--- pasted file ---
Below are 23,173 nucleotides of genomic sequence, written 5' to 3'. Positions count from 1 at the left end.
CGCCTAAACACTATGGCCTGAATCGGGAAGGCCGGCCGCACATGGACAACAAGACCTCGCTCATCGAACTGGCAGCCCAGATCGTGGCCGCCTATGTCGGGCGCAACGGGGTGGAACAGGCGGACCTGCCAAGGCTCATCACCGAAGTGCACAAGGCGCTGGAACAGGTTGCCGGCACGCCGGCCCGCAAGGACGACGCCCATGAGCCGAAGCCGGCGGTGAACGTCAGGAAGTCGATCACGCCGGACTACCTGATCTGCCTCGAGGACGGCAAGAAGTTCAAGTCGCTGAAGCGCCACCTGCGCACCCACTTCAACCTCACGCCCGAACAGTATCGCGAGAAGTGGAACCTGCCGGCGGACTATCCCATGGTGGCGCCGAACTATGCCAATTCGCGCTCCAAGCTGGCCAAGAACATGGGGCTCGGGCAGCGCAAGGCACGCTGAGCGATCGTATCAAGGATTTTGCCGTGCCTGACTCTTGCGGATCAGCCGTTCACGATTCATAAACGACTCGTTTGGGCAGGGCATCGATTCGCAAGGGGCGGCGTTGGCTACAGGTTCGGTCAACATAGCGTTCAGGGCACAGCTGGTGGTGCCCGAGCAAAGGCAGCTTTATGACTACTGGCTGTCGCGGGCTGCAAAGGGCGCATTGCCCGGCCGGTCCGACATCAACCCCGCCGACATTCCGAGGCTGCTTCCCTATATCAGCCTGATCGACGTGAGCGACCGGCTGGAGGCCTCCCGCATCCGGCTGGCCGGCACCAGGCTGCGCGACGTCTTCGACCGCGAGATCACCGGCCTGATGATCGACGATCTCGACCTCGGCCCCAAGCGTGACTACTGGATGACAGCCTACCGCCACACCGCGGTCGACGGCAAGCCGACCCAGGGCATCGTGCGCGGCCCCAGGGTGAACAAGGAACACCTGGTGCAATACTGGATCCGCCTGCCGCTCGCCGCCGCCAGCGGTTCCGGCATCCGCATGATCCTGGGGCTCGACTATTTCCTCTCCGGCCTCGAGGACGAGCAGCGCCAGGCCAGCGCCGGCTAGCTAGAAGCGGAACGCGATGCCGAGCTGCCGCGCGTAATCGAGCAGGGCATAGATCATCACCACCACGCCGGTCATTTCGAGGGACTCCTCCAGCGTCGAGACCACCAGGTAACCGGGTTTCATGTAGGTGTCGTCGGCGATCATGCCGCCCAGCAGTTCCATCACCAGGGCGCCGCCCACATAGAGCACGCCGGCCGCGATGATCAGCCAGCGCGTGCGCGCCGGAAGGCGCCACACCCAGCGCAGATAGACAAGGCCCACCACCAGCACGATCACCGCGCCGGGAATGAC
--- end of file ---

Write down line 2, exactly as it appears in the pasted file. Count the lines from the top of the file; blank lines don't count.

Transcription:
CGCCTAAACACTATGGCCTGAATCGGGAAGGCCGGCCGCACATGGACAACAAGACCTCGCTCATCGAACTGGCAGCCCAGATCGTGGCCGCCTATGTCGGGCGCAACGGGGTGGAACAGGCGGACCTGCCAAGGCTCATCACCGAAGTGCACAAGGCGCTGGAACAGGTTGCCGGCACGCCGGCCCGCAAGGACGACGCCCATGAGCCGAAGCCGGCGGTGAACGTCAGGAAGTCGATCACGCCGGACTACCTGATCTGCCTCGAGGACGGCAAGAAGTTCAAGTCGCTGAAGCGCCACCTGCGCACCCACTTCAACCTCACGCCCGAACAGTATCGCGAGAAGTGGAACCTGCCGGCGGACTATCCCATGGTGGCGCCGAACTATGCCAATTCGCGCTCCAAGCTGGCCAAGAACATGGGGCTCGGGCAGCGCAAGGCACGCTGAGCGATCGTATCAAGGATTTTGCCGTGCCTGACTCTTGCGGATCAGCCGTTCACGATTCATAAACGACTCGTTTGGGCAGGGCATCGATTCGCAAGGGGCGGCGTTGGCTACAGGTTCGGTCAACATAGCGTTCAGGGCACAGCTGGTGGTGCCCGAGCAAAGGCAGCTTTATGACTACTGGCTGTCGCGGGCTGCAAAGGGCGCATTGCCCGGCCGGTCCGACATCAACCCCGCCGACATTCCGAGGCTGCTTCCCTATATCAGCCTGATCGACGTGAGCGACCGGCTGGAGGCCTCCCGCATCCGGCTGGCCGGCACCAGGCTGCGCGACGTCTTCGACCGCGAGATCACCGGCCTGATGATCGACGATCTCGACCTCGGCCCCAAGCGTGACTACTGGATGACAGCCTACCGCCACACCGCGGTCGACGGCAAGCCGACCCAGGGCATCGTGCGCGGCCCCAGGGTGAACAAGGAACACCTGGTGCAATACTGGATCCGCCTGCCGCTCGCCGCCGCCAGCGGTTCCGGCATCCGCATGATCCTGGGGCTCGACTATTTCCTCTCCGGCCTCGAGGACGAGCAGCGCCAGGCCAGCGCCGGCTAGCTAGAAGCGGAACGCGATGCCGAGCTGCCGCGCGTAATCGAGCAGGGCATAGATCATCACCACCACGCCGGTCATTTCGAGGGACTCCTCCAGCGTCGAGACCACCAGGTAACCGGGTTTCATGTAGGTGTCGTCGGCGATCATGCCGCCCAGCAGTTCCATCACCAGGGCGCCGCCCACATAGAGCACGCCGGCCGCGATGATCAGCCAGCGCGTGCGCGCCGGAAGGCGCCACACCCAGCGCAGATAGACAAGGCCCACCACCAGCACGATCACCGCGCCGGGAATGAC